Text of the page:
Thursday, 22 January 2009
Another Lawsuit filed against Richard Prince
Images of Rastafarians under dispute by photographer Patrick Cariou
Andrew Goldstein | 21.1.09 | From the Art Newspaper
NEW YORK. French photographer Patrick Cariou has launched a lawsuit against Richard Prince, claiming that the artist improperly lifted images from Cariou’s photographic survey of Rastafarian culture for a recent series of paintings. The suit, filed in New York, also names as defendants Larry Gagosian, Prince’s dealer who displayed the series in a recent show titled “Canal Zone”, and publishing house Rizzoli, which co-produced the catalogue. In addition to seeking unspecified damages for copyright infringement, the lawsuit also demands the “impounding, destruction, or other disposition” of all of the paintings, unsold catalogues and preparatory materials involved in the making of the works.
Cariou filed the suit after being alerted that the show contained images of dreadlocked men and woman seemingly copied from Yes Rasta, a book Cariou published in 2000 after a decade of photographing Rastafarian culture in the hinterlands of Jamaica. According to the lawsuit, 20 out of the 22 works in the series—a pastiche-like amalgam of Rastafarian images, porn photos and painterly strokes recalling artists such as de Kooning and Picasso—featured photographs from Cariou’s book. The photographer’s lawyer and representatives for Prince and Mr Gagosian all declined to comment on the suit.
Prince, whose work typically incorporates images from a variety of sources, has previously incurred some resentment for his practice. In the 1980s photographer Garry Gross sued Prince over Spiritual America, a 1983 work that consisted of a blown-up copy of a picture Gross took of a nude, pre-pubescent Brooke Shields. Reportedly the suit was settled out of court. A series of enlarged Marlborough advertisements that brought Prince international celebrity in the 1990s—selling for millions of dollars, a price his work now routinely commands—also created consternation among the lesser-known commercial photographers who shot the cowboy-themed pictures. Prince himself, who has said of his work that he’s “practising without a license”, unapologetically problematises issues of authorship. The essay for the show’s catalogue, for instance, was written by James Frey, the controversial author who fabricated whole swathes of his 2003 “memoir”, A Million Little Pieces.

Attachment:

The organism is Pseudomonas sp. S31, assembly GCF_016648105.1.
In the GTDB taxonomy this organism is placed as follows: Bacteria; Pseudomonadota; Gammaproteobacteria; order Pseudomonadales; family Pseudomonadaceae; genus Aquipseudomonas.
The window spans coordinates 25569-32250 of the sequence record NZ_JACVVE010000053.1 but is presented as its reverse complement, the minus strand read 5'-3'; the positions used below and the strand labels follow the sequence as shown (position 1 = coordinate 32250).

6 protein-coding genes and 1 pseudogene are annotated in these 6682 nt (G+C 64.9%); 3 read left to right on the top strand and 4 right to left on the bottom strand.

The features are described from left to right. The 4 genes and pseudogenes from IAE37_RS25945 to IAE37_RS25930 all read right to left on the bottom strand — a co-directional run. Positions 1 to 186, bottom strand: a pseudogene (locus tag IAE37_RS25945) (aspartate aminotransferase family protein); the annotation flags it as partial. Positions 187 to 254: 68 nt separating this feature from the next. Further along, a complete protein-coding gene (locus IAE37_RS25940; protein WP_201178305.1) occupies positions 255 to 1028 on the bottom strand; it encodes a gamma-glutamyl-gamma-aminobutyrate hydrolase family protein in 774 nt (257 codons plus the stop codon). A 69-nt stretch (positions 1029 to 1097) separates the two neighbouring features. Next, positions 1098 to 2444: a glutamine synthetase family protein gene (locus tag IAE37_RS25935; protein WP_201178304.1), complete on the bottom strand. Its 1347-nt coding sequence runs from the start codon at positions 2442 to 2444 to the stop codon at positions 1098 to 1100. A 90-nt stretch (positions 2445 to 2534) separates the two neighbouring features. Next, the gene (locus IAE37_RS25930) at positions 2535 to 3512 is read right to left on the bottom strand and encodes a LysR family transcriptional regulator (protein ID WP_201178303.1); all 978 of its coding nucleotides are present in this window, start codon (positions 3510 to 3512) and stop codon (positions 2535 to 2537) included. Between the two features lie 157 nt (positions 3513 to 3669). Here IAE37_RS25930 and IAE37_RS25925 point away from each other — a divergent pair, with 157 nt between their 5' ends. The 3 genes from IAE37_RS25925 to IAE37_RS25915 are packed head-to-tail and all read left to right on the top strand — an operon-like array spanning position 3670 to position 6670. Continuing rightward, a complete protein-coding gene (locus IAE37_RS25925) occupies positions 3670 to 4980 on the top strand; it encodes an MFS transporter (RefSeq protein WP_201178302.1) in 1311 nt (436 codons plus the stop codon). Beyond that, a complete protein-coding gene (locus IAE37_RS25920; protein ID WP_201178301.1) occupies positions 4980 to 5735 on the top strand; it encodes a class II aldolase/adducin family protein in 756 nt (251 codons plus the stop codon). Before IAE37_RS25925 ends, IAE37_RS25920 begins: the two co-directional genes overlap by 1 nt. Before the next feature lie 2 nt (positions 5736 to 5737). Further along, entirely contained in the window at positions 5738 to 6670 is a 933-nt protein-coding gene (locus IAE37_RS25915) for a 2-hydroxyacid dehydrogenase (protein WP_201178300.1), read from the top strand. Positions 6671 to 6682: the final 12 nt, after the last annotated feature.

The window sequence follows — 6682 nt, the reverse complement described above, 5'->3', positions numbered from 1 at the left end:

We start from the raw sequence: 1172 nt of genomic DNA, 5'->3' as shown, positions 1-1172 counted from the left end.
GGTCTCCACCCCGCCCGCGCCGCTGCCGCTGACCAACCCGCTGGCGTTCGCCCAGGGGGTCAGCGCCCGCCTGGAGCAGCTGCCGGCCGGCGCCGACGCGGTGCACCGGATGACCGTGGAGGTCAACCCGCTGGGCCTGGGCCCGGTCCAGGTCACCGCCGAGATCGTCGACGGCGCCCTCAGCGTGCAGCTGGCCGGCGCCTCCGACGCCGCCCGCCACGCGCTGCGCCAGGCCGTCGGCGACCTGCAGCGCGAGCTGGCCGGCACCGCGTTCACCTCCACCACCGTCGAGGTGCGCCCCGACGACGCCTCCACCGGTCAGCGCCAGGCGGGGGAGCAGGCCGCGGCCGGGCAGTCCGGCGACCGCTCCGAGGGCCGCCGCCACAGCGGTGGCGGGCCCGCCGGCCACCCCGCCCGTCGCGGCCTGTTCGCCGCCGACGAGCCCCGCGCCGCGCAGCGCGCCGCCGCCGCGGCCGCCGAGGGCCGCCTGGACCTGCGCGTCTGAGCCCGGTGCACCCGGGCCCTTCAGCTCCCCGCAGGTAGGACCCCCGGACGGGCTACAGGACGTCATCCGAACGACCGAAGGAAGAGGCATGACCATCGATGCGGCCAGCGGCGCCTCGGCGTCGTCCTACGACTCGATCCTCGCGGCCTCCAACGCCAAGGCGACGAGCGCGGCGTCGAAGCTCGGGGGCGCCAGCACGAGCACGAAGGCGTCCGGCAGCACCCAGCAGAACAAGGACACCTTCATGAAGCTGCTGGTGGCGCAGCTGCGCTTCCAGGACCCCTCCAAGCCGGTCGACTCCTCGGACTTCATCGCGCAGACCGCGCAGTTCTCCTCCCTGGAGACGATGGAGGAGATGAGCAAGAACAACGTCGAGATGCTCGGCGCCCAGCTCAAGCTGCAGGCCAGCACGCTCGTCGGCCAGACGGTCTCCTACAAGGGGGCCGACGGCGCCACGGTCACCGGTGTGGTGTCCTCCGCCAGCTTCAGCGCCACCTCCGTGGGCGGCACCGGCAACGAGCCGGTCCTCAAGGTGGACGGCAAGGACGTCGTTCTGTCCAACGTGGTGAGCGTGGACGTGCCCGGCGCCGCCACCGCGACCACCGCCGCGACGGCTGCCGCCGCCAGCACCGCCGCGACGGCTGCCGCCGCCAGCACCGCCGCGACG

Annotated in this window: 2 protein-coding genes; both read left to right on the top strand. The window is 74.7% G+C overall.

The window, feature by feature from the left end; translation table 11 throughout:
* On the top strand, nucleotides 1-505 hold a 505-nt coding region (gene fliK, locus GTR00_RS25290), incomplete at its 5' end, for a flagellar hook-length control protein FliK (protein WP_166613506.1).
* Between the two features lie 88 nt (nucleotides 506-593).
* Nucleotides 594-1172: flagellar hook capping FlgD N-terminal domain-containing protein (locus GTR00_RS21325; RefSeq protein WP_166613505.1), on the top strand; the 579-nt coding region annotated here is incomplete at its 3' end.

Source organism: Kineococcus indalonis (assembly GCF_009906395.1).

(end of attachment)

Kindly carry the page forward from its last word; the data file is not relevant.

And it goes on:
In the lawsuit, Cariou’s lawyers argue that the appropriations in “Canal Zone” are especially egregious because they involve the recent work of a fellow artist whose images are the result of years of ethnographic research, not simply the output of a commercial photographer. However, the question facing the judge if the case goes to court will largely boil down to whether Prince’s use of the images was transformative and therefore permissible under the United States’ doctrine of “fair use”, which allows for limited reproduction of copyright imagery for the purpose of parody or other creative ends. A significant recent case regarding the practice of appropriation in art was Blanch v Koons, a 2006 action where fashion photographer Andrea Blanch sued Jeff Koons for incorporating a photo she took of a woman’s lower legs for Allure magazine. The suit was decided in Koons’s favour when a judge found the artist’s appropriation to be transformative.